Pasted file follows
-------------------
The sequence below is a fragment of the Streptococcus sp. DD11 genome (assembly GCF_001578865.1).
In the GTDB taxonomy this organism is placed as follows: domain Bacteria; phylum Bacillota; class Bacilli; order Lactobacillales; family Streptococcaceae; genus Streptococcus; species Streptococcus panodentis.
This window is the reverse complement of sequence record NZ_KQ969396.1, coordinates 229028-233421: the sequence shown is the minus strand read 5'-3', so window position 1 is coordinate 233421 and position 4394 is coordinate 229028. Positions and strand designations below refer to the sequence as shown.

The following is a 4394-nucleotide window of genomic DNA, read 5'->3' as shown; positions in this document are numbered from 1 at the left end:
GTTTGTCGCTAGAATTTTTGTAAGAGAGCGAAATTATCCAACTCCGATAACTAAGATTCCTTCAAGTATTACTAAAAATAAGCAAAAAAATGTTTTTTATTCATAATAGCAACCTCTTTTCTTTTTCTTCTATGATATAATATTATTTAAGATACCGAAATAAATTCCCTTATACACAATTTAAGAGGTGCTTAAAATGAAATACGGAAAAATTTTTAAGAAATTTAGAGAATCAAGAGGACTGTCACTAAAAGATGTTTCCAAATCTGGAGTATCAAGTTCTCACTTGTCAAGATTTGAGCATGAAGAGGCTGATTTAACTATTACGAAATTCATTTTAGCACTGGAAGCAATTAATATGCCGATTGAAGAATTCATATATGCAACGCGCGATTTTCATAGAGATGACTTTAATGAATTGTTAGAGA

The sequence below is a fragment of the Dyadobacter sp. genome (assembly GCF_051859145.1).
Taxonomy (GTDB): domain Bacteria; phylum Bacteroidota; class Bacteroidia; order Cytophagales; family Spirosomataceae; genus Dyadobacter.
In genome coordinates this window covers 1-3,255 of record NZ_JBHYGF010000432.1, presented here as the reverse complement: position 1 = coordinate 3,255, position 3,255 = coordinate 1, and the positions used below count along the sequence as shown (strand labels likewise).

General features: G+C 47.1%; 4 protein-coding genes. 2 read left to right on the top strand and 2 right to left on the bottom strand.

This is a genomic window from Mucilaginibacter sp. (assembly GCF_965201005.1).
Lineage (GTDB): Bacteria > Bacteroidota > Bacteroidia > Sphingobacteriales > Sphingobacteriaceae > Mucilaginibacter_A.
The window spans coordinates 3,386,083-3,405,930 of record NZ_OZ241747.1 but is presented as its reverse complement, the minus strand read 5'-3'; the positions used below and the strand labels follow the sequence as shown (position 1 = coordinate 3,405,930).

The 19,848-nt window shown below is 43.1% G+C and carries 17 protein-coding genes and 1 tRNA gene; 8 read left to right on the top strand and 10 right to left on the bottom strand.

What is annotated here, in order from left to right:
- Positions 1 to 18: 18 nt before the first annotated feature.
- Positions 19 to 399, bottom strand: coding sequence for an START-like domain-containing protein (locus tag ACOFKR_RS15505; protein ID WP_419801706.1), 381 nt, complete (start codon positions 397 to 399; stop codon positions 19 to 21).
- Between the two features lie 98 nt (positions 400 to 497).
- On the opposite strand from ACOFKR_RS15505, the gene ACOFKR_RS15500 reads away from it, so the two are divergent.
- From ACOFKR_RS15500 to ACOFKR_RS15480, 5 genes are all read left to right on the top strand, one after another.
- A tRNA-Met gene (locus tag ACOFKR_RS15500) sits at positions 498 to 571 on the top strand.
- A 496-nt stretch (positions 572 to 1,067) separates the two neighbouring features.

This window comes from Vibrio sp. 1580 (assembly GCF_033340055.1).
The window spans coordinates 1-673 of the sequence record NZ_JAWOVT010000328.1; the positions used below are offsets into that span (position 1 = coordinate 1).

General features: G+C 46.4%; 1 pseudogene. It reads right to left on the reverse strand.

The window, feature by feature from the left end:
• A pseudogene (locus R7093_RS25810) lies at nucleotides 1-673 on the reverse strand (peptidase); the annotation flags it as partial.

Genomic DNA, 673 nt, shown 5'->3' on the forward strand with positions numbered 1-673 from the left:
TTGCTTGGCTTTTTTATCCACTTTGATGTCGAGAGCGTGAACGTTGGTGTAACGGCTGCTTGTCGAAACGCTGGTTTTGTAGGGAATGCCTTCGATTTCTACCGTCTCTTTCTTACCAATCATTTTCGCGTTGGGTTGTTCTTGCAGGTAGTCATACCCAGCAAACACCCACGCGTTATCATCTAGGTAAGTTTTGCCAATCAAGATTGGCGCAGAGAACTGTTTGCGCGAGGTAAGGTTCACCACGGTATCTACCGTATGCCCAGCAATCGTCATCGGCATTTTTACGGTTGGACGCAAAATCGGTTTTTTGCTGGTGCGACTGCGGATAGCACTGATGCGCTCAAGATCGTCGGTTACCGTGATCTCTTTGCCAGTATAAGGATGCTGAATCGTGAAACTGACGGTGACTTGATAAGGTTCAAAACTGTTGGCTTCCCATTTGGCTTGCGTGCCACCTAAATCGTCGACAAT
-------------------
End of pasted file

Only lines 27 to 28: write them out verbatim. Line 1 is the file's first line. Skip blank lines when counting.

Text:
Genomic DNA, 673 nt, shown 5'->3' on the forward strand with positions numbered 1-673 from the left:
TTGCTTGGCTTTTTTATCCACTTTGATGTCGAGAGCGTGAACGTTGGTGTAACGGCTGCTTGTCGAAACGCTGGTTTTGTAGGGAATGCCTTCGATTTCTACCGTCTCTTTCTTACCAATCATTTTCGCGTTGGGTTGTTCTTGCAGGTAGTCATACCCAGCAAACACCCACGCGTTATCATCTAGGTAAGTTTTGCCAATCAAGATTGGCGCAGAGAACTGTTTGCGCGAGGTAAGGTTCACCACGGTATCTACCGTATGCCCAGCAATCGTCATCGGCATTTTTACGGTTGGACGCAAAATCGGTTTTTTGCTGGTGCGACTGCGGATAGCACTGATGCGCTCAAGATCGTCGGTTACCGTGATCTCTTTGCCAGTATAAGGATGCTGAATCGTGAAACTGACGGTGACTTGATAAGGTTCAAAACTGTTGGCTTCCCATTTGGCTTGCGTGCCACCTAAATCGTCGACAAT